Information Bulletin: Gas fired heaters used indoors
May 19, 2010
This Information Bulletin provides guidance in the proper use of gas fired heaters used indoors or under covered areas, such as tents and awnings.
Gas fired heaters are appliances that generate radiant, infrared, and/or convection heat. All gas appliances must be certified, by a certification agency accredited by the Standards Council of Canada, to a standard applicable to their intended use, such as indoors and/or outdoors.
The standard to which outdoor units are certified, defines “outdoor” as a shelter no more inclusive than:
- walls on all sides, but with no overhead cover,
- a partial enclosure which includes an overhead cover and no more than two side walls which may be paralleled, as in a breezeway, or at right angles to each other, or
- a partial enclosure which includes overhead cover and three side walls, as long as 30% or more of the horizontal periphery of the enclosure is permanently open.
A screened wall (bug screen) in considered to be a wall as air flow through a screen is very poor.
Gas fired appliances generate products of combustion when in use and must be vented to the outdoors. Manufacturers may require the heaters used indoors to be electrically interlocked to an exhaust fan with an air-proving switch. The exhaust fan must provide the exhaust flow rate required by the manufacturer.
Propane cylinders are not permitted in a confined space, including enclosed tents.
A certified heater for tents uses a forced air system to transfer heated air into the tent via ducting from an exterior combustion chamber, which exhausts combustion products to open air.
The installation of gas fired appliances including gas supply and electrical supply must adhere to all applicable Codes. Electrical equipment must be certified for the intended purpose. The manufacturer’s installation and usage instructions are a condition of that certification. Any limitations should accompany the product in the form of warnings on a nameplate or within the instructions provided. If in doubt, contact the manufacturer or the certification organization.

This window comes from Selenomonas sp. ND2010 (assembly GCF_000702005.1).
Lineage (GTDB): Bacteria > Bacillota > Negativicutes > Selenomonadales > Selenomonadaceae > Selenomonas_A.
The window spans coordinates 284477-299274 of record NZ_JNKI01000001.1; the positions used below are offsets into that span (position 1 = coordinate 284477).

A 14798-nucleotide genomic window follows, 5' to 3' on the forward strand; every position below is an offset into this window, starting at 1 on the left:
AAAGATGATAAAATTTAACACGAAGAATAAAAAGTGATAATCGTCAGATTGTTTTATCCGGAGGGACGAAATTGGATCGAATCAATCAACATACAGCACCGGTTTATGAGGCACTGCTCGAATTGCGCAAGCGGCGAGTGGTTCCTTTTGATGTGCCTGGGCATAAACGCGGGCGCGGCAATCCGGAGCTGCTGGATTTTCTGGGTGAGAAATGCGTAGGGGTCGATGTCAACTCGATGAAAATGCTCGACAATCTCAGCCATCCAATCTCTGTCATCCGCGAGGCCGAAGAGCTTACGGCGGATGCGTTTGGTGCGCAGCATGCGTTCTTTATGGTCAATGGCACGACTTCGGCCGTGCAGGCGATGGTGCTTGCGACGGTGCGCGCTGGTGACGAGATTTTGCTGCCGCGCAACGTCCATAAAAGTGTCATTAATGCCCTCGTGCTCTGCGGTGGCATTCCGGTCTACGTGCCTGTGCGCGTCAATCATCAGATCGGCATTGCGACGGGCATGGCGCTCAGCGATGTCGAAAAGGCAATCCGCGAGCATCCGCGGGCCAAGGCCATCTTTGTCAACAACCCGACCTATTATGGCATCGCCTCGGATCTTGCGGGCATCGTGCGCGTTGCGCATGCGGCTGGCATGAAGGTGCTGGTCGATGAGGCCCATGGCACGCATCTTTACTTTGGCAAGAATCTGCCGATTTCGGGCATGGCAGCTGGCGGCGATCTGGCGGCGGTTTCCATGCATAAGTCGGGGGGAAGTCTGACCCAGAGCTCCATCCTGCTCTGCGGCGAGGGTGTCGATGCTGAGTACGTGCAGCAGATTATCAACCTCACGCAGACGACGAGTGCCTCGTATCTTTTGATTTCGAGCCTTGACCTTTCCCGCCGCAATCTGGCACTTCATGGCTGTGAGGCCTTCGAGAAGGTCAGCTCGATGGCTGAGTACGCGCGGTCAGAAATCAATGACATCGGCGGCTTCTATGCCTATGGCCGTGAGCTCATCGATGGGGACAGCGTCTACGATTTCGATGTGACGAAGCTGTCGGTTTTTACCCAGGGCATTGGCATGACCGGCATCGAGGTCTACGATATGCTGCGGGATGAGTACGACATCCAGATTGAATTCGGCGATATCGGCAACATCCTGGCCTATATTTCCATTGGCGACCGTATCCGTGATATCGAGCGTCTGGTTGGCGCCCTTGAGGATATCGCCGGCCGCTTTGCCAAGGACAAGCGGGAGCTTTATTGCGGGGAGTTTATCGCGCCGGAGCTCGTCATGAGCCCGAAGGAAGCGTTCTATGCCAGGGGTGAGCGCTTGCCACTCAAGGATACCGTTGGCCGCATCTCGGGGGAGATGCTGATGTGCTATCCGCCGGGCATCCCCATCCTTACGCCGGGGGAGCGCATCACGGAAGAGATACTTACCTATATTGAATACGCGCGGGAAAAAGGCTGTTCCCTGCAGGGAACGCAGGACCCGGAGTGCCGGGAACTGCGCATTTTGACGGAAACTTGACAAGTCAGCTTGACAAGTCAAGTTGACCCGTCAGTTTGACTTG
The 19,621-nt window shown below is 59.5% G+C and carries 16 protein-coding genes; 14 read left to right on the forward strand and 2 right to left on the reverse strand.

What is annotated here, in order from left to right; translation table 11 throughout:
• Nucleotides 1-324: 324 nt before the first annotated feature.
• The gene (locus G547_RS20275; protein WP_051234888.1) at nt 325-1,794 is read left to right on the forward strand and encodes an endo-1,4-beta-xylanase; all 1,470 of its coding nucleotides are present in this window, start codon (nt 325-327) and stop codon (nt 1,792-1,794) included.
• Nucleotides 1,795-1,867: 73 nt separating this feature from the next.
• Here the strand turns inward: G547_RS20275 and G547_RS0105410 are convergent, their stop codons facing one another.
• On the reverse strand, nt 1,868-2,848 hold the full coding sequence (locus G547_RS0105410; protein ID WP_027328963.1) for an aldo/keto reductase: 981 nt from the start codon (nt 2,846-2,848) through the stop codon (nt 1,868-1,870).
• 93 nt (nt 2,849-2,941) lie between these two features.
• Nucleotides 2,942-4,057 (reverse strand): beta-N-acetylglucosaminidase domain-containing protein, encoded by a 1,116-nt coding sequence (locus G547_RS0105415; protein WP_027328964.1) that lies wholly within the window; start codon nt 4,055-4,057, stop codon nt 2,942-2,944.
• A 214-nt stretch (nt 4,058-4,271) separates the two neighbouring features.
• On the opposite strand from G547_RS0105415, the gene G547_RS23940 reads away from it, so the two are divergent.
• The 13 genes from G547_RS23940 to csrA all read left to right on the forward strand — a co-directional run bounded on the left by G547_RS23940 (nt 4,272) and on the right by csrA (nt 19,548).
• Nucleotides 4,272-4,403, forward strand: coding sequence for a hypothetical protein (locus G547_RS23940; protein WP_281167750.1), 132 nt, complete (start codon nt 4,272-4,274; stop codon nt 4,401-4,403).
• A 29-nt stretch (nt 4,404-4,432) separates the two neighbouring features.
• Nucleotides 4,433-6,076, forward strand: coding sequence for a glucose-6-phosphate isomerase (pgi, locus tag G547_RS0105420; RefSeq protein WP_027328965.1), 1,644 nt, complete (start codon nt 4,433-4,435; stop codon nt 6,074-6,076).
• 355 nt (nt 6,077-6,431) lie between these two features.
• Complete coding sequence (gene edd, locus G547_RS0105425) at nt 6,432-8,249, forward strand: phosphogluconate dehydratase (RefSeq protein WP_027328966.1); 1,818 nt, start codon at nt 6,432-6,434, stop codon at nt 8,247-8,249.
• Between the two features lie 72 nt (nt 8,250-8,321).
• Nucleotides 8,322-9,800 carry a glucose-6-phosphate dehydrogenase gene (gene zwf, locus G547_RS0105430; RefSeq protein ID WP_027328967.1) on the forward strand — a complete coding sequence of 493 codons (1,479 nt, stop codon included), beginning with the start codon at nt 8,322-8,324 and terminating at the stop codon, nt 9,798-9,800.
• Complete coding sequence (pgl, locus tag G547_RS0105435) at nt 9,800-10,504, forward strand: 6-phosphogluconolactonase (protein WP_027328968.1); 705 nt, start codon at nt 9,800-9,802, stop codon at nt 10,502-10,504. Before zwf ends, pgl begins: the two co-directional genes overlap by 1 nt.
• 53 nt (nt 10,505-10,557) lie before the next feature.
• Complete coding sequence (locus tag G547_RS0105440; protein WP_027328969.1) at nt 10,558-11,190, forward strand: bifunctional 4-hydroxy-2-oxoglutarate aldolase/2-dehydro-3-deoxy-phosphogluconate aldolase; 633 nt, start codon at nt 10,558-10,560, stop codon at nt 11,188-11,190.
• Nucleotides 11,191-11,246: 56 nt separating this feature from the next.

Only BCSA licensed contractors shall install gas appliances. All gas fired appliances require an installation permit from BCSA.
Heaters certified for indoor installations must adhere to required minimum clearances of B149.1, 4.13 when installed near a combustible wall or under a combustible ceiling.
Combustible materials are materials that fail to conform to CAN/ULC-S114 requirements for noncombustibility such as wood, compressed paper, plant fibers, or other materials capable of being ignited and burned. Such materials may be considered combustible if they do not conform to CAN/ULC-S114 even if flame proofed, fire retardant treated or plastered.
Additional clearances may be required for glass, painted surfaces, plastics, vinyls and other materials which may be damaged or melted by radiant or convection heat. Manufacturers of these materials should be consulted about temperature limits to prevent damage.
Provincial Safety Manager, Gas
Safety Standards Act
Gas Safety Regulation
Safety Standards General Regulation